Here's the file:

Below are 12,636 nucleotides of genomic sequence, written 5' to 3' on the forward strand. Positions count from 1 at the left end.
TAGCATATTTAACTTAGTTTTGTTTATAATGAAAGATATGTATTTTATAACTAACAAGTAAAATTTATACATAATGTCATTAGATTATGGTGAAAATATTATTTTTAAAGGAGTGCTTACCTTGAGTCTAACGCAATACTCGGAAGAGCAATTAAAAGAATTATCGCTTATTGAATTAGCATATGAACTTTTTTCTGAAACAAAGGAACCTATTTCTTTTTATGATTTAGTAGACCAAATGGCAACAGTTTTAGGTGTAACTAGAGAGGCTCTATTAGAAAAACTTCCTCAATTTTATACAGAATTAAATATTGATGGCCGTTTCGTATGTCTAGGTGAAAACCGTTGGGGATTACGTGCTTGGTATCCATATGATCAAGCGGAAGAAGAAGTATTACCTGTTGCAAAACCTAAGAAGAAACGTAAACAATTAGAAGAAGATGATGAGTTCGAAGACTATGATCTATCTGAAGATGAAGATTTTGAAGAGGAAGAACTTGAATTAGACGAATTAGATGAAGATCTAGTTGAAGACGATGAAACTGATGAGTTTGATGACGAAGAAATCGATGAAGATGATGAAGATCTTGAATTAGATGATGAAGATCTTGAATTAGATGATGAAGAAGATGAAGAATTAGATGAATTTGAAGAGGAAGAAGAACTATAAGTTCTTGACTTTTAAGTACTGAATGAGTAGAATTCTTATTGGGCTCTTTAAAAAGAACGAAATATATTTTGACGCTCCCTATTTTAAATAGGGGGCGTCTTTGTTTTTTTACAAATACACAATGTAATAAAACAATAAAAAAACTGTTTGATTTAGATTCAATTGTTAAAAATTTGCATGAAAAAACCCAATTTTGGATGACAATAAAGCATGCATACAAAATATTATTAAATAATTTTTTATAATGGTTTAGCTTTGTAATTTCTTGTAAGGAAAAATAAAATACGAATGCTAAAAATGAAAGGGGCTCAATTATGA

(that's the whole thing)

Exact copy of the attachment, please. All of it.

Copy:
Below are 12,636 nucleotides of genomic sequence, written 5' to 3' on the forward strand. Positions count from 1 at the left end.
TAGCATATTTAACTTAGTTTTGTTTATAATGAAAGATATGTATTTTATAACTAACAAGTAAAATTTATACATAATGTCATTAGATTATGGTGAAAATATTATTTTTAAAGGAGTGCTTACCTTGAGTCTAACGCAATACTCGGAAGAGCAATTAAAAGAATTATCGCTTATTGAATTAGCATATGAACTTTTTTCTGAAACAAAGGAACCTATTTCTTTTTATGATTTAGTAGACCAAATGGCAACAGTTTTAGGTGTAACTAGAGAGGCTCTATTAGAAAAACTTCCTCAATTTTATACAGAATTAAATATTGATGGCCGTTTCGTATGTCTAGGTGAAAACCGTTGGGGATTACGTGCTTGGTATCCATATGATCAAGCGGAAGAAGAAGTATTACCTGTTGCAAAACCTAAGAAGAAACGTAAACAATTAGAAGAAGATGATGAGTTCGAAGACTATGATCTATCTGAAGATGAAGATTTTGAAGAGGAAGAACTTGAATTAGACGAATTAGATGAAGATCTAGTTGAAGACGATGAAACTGATGAGTTTGATGACGAAGAAATCGATGAAGATGATGAAGATCTTGAATTAGATGATGAAGATCTTGAATTAGATGATGAAGAAGATGAAGAATTAGATGAATTTGAAGAGGAAGAAGAACTATAAGTTCTTGACTTTTAAGTACTGAATGAGTAGAATTCTTATTGGGCTCTTTAAAAAGAACGAAATATATTTTGACGCTCCCTATTTTAAATAGGGGGCGTCTTTGTTTTTTTACAAATACACAATGTAATAAAACAATAAAAAAACTGTTTGATTTAGATTCAATTGTTAAAAATTTGCATGAAAAAACCCAATTTTGGATGACAATAAAGCATGCATACAAAATATTATTAAATAATTTTTTATAATGGTTTAGCTTTGTAATTTCTTGTAAGGAAAAATAAAATACGAATGCTAAAAATGAAAGGGGCTCAATTATGA